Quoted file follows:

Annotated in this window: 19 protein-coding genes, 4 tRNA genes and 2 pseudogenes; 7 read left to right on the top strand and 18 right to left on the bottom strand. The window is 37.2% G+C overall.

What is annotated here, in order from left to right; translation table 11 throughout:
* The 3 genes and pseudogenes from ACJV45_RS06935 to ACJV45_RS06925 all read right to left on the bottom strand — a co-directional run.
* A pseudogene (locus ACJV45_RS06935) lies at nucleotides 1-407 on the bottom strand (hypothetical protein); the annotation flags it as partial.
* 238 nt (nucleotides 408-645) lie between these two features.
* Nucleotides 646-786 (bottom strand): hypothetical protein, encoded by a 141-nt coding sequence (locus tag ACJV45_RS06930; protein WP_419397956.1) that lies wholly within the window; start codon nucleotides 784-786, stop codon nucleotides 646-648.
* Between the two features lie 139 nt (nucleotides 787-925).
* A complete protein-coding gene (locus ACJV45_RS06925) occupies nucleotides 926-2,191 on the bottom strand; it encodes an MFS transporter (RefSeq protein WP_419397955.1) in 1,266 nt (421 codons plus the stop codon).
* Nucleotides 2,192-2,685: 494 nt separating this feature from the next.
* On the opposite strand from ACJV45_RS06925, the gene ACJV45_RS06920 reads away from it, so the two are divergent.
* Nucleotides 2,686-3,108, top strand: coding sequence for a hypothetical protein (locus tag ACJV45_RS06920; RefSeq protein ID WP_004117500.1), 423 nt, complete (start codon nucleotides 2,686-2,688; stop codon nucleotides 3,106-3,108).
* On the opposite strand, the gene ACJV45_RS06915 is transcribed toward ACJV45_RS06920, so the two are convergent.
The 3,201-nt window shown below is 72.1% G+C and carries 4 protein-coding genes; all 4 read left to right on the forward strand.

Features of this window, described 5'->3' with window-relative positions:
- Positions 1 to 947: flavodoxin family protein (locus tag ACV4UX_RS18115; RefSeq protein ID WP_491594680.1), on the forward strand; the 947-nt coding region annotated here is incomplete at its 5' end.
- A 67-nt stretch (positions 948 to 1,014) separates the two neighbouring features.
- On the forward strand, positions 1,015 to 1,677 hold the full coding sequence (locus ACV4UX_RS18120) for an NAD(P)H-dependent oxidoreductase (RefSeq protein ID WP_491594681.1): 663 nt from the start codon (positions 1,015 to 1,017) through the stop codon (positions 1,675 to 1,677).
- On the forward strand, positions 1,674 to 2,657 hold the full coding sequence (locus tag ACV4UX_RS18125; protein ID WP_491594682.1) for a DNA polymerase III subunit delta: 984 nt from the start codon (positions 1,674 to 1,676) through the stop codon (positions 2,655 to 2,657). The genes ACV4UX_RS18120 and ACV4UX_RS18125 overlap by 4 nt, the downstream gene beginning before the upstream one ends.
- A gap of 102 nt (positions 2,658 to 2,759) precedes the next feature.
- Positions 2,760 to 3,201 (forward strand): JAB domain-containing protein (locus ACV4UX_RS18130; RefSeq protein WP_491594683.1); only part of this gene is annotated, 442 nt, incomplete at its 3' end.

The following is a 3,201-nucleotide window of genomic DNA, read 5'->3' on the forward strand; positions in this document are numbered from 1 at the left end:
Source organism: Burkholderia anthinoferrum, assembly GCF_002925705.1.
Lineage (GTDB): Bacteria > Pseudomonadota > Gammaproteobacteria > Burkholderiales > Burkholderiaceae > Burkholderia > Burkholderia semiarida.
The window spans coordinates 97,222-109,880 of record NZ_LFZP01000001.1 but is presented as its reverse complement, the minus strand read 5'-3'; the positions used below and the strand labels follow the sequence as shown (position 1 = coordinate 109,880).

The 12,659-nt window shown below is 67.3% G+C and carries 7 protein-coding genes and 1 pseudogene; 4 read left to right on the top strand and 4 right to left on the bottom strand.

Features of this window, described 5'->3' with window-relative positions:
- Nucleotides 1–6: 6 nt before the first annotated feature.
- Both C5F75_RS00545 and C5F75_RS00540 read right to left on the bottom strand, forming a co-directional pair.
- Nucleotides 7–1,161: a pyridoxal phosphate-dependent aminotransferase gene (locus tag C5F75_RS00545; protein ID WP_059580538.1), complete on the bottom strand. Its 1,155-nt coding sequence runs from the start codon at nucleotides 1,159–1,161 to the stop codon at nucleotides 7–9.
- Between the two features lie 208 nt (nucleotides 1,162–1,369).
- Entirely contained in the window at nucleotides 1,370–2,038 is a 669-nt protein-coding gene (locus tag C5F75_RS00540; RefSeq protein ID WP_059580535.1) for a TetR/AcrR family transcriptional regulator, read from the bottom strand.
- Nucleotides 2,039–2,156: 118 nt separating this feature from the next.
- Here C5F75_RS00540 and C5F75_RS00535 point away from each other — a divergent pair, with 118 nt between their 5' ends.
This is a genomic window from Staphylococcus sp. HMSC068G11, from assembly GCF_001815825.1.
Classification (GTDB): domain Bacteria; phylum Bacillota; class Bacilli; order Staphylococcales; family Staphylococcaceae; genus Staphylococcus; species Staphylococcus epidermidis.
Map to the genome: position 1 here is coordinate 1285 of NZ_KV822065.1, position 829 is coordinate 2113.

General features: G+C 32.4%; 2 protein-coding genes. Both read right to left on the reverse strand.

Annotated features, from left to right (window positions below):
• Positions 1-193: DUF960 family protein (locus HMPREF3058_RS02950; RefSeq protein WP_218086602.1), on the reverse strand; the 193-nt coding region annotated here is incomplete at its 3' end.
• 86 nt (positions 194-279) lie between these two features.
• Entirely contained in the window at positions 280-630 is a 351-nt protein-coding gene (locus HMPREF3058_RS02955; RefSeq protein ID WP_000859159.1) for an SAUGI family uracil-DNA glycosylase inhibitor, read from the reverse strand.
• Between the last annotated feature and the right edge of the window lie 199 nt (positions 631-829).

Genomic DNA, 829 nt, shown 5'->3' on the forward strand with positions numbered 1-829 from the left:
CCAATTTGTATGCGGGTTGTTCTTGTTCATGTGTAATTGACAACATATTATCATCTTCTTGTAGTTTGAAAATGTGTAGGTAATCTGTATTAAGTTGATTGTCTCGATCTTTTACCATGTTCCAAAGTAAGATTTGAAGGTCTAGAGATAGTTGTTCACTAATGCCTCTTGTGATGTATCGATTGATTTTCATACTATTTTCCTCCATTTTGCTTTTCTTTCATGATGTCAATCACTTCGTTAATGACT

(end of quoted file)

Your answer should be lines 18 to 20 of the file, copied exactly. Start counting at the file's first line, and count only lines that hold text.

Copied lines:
- On the forward strand, positions 1,674 to 2,657 hold the full coding sequence (locus tag ACV4UX_RS18125; protein ID WP_491594682.1) for a DNA polymerase III subunit delta: 984 nt from the start codon (positions 1,674 to 1,676) through the stop codon (positions 2,655 to 2,657). The genes ACV4UX_RS18120 and ACV4UX_RS18125 overlap by 4 nt, the downstream gene beginning before the upstream one ends.
- A gap of 102 nt (positions 2,658 to 2,759) precedes the next feature.
- Positions 2,760 to 3,201 (forward strand): JAB domain-containing protein (locus ACV4UX_RS18130; RefSeq protein WP_491594683.1); only part of this gene is annotated, 442 nt, incomplete at its 3' end.